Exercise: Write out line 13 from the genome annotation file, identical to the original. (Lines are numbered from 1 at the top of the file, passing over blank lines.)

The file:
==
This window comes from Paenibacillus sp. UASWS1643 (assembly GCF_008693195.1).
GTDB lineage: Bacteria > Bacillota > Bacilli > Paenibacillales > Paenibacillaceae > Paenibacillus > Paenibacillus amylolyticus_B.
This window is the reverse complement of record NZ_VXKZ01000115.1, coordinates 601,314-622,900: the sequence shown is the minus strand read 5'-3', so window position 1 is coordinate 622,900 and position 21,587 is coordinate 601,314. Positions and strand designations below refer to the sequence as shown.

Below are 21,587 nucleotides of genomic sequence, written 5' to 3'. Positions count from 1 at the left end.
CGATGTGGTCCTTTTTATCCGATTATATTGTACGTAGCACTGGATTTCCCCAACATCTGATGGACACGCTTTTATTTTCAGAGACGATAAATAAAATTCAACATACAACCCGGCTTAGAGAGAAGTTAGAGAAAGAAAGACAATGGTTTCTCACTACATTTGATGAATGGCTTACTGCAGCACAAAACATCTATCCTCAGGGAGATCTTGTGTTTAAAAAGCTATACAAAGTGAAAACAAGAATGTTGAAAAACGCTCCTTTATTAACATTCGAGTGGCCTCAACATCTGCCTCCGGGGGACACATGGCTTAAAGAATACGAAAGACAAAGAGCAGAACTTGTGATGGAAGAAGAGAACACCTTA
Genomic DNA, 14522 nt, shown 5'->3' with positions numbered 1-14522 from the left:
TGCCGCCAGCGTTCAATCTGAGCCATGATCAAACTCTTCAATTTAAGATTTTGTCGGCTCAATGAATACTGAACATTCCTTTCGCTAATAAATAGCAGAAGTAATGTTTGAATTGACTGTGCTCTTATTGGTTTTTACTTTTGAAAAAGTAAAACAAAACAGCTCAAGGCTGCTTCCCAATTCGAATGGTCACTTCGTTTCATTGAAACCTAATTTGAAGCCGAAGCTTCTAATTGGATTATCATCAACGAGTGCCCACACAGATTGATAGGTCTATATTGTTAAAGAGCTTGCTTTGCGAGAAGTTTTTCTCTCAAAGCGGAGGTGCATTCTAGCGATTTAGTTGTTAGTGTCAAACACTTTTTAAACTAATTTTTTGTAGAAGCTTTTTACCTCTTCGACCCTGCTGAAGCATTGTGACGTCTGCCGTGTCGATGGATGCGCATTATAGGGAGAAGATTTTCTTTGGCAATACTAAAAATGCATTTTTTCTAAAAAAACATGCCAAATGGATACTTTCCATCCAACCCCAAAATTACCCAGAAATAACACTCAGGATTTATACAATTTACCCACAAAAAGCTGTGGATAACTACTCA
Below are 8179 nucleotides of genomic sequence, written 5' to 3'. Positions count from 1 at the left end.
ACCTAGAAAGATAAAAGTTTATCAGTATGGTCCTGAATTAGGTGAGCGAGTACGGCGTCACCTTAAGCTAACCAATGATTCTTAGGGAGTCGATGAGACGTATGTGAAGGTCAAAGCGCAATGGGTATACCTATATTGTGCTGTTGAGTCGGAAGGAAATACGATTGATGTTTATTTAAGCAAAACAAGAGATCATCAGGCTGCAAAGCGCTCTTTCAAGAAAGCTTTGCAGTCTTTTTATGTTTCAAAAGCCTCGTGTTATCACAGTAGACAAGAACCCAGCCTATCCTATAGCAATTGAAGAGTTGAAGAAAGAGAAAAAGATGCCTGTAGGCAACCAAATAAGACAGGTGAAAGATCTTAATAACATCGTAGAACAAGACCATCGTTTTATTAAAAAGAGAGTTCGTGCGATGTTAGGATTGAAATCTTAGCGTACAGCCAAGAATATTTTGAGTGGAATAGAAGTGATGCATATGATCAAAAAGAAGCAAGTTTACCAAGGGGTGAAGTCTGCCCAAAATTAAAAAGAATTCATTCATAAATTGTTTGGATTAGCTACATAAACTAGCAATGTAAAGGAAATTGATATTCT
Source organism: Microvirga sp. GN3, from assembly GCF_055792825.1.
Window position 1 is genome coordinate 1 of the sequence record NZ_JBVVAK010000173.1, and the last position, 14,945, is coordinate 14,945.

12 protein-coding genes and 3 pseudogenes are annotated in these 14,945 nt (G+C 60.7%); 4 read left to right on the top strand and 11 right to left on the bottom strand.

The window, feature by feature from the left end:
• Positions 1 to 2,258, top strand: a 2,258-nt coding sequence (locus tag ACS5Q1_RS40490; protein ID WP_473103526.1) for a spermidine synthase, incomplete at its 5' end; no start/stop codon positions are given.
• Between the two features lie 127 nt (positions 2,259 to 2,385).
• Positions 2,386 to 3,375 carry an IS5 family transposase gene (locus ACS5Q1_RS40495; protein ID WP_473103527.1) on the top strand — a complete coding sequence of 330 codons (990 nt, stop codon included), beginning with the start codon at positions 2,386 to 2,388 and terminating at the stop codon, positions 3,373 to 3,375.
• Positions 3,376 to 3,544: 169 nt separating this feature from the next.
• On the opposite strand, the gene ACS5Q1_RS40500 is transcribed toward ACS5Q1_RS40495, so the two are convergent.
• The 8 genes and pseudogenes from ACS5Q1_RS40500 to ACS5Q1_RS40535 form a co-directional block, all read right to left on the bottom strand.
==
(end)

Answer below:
The window, feature by feature from the left end: